New ThumbNet RTL-SDR Receiver Released: F-Connector, TCXO, External DC Power, No Switch-Mode Power

ThumbSat is a company that aims to help experimenters design and launch experiments on their mini satellites (10x smaller than a regular cubesat with most of the same functionality) into orbit. They write that for about $20k they will fully design a satellite based experiment and launch it into orbit – all you need to do is provide the orbital experiment that you would like done.

To aide with the reception, they also have the ThumbNet project which aims to setup a network of satellite receivers around the world. They do this by providing school students around the world with low cost satellite receivers. The satellite receivers consist of modified/upgraded RTL-SDR dongles and satellite antennas. 

Today the ThumbNet project announced the latest iteration of their RTL-SDR dongle, called the ThumbNet N3 SDR Receiver. This receiver has some interesting design changes when compared to any other dongle that we’ve seen so far. The biggest change appears to be that this dongle uses an external power port for power. They also replaced the 1.2V switching regulator with a 1.2V linear regulator for lower noise operation. This is useful because switching regulators can cause noise, whilst linear regulators are much cleaner. However, using a linear regulator increases the power consumption significantly, and the new dongle draws 450mA of current (vs 250-280 mA on standard or our V3 dongles), meaning that some USB ports may be unable to power the device unless the external power supply port is used.

The other interesting change is that they have changed the PCB form factor, and it can now fit into a common 1455 aluminum case. Also, similarly to our V3 RTL-SDR dongles, they have decided to add a common mode choke to the USB lines, which significantly reduces USB noise. To add ESD protection they also added a static bleed resistor. Finally, like their previous receivers they continue to use a F-type RF connector and a TCXO for frequency stability.  

The price is $25.75 each plus flat rate global shipping of $4.50 and the receivers are expected to ship in mid-October. While we have not yet tested this model, it looks to be like a good receiver for those who need very low noise, or external power options.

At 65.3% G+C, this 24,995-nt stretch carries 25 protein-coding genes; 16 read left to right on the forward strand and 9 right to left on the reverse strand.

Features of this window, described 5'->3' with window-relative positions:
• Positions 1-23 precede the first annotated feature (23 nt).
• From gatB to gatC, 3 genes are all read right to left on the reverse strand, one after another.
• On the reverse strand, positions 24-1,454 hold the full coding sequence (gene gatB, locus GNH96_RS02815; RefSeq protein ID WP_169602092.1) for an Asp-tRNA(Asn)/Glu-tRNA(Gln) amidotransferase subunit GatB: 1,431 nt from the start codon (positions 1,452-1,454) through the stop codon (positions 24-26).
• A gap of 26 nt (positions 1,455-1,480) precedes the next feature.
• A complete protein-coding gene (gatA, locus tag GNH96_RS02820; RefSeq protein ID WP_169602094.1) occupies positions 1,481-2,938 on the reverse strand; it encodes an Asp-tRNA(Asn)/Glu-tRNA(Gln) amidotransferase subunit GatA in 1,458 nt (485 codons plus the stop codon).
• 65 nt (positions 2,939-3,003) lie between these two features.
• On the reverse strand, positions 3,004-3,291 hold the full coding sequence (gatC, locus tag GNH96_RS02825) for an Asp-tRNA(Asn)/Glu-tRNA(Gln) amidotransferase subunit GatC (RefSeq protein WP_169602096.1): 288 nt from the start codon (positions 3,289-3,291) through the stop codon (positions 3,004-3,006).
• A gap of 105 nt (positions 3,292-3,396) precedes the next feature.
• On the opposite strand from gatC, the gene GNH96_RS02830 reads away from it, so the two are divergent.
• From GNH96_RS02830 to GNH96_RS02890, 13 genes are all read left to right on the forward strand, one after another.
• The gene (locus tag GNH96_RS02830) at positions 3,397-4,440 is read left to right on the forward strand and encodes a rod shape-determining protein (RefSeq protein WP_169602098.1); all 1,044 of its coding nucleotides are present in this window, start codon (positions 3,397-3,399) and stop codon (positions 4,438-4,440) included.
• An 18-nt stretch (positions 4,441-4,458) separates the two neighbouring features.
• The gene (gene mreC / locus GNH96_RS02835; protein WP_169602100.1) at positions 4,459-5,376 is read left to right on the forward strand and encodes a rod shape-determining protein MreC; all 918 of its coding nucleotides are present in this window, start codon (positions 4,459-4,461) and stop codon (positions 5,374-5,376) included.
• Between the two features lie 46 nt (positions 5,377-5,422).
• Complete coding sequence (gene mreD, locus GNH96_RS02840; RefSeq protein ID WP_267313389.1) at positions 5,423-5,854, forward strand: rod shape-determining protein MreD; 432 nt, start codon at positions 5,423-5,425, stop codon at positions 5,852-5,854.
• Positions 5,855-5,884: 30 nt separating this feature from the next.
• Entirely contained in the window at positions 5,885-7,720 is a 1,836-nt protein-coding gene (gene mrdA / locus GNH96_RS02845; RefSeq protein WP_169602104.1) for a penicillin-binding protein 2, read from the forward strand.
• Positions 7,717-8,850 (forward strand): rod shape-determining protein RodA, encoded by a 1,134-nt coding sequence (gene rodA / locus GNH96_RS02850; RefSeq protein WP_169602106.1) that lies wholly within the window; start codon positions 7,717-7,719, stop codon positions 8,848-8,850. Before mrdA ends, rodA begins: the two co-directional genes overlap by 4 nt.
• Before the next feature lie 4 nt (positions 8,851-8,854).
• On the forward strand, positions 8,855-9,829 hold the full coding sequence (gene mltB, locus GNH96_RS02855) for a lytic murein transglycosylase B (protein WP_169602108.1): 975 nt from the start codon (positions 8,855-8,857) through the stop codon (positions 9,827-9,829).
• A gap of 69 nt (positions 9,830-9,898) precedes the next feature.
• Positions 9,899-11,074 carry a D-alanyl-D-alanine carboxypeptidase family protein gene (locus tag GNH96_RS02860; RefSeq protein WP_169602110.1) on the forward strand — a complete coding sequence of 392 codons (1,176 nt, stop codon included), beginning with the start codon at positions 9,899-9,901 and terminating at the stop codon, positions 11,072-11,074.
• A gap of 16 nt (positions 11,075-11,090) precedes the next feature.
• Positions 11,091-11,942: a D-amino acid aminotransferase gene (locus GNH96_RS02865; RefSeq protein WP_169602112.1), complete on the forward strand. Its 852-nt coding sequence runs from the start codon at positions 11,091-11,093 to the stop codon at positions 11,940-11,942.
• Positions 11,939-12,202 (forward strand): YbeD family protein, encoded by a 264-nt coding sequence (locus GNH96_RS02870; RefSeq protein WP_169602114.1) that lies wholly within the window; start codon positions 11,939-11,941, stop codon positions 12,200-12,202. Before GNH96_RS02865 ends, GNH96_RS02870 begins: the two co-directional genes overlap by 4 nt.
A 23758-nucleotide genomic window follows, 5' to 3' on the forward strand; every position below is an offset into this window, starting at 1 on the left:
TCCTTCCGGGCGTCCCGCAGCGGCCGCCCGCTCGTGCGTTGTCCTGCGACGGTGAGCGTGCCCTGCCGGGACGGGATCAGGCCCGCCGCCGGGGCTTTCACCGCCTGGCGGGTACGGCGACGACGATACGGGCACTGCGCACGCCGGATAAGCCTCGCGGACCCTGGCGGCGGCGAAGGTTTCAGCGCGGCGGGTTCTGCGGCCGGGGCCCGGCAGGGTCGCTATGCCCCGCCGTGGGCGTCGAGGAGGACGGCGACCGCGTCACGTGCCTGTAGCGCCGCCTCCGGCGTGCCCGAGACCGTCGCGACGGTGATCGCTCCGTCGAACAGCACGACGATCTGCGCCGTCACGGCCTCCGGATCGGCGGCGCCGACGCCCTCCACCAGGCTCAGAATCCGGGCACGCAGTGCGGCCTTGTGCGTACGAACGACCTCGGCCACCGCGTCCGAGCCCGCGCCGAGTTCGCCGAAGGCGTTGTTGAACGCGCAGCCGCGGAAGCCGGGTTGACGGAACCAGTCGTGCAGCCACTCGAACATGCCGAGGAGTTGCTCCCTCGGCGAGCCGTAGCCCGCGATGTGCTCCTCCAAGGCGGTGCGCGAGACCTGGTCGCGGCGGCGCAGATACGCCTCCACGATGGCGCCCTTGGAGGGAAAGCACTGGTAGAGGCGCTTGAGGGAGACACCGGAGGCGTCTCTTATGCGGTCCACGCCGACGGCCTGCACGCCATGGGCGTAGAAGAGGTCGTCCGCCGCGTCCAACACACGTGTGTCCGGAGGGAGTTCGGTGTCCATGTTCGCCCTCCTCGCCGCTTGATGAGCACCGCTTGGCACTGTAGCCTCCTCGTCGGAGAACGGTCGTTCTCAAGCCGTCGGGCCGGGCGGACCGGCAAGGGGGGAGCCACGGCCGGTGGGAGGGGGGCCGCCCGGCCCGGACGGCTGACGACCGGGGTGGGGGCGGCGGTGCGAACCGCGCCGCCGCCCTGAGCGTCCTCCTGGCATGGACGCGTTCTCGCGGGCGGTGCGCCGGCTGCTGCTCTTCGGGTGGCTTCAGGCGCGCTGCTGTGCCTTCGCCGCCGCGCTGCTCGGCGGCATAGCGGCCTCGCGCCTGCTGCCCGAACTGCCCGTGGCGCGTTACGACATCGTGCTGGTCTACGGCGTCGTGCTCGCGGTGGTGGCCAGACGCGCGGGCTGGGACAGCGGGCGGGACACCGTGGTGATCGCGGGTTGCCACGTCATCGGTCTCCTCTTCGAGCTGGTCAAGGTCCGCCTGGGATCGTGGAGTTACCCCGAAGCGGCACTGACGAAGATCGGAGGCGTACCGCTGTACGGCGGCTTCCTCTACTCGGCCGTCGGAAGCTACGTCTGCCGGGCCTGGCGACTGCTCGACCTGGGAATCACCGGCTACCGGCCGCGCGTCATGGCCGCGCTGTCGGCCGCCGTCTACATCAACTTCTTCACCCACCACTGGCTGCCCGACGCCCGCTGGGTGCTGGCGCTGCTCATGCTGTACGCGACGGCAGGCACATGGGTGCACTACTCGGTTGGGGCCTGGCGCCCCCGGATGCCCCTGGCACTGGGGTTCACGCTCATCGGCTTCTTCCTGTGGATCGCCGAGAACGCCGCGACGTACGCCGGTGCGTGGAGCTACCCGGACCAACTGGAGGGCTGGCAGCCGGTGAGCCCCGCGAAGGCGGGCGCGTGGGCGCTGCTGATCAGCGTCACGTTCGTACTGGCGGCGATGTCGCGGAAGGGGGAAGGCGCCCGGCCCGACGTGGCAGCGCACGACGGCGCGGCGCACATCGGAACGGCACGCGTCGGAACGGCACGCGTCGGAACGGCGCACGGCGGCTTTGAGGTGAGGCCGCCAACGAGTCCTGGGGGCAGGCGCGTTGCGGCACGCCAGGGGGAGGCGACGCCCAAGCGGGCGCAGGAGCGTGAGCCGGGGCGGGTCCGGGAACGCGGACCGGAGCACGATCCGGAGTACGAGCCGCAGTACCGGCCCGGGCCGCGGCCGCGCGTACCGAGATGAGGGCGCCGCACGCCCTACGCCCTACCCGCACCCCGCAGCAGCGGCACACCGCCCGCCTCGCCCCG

They write:

The next Generation, ThumbNet N3 is designed from the ground up to be as simple to use as older generation dongles, but with powerful hardware features for advanced hobbyists and experimenters.

We removed all of the excess components that were sources of noise or interference in other dongles, and optimized the circuit for simplicity, sensitivity and selectability. Then we added a port to use a cable with the extremely common mini-USB connection so that the N3 is less prone to noise from the host computer than a traditional dongle. Finally, the use of standard Surface Mount 0603 or larger components makes it simple for testing or modification.

We built them for our own use, then decided to offer them to everyone.

A quick list of the features of the N3:

- Full backward compatibility with existing RTL-SDR dongles and software
- High stability TCXO (+/-0.5ppm) (ensuring rock-solid stability from start-up and over a wide range of temperatures)
- Standard R820T2 + RTL2832U (plus 24C02 EEPROM) chipset
- Improved/enhanced decoupling. (Common-mode choke on USB port)
- Low-noise, linear only power regulation (separate 1.2v and 3.3v regulators)
- External DC (+5v, 450mA) supply connector
- Mini-USB connection (allows easy separation of the RF unit from the noisy PC)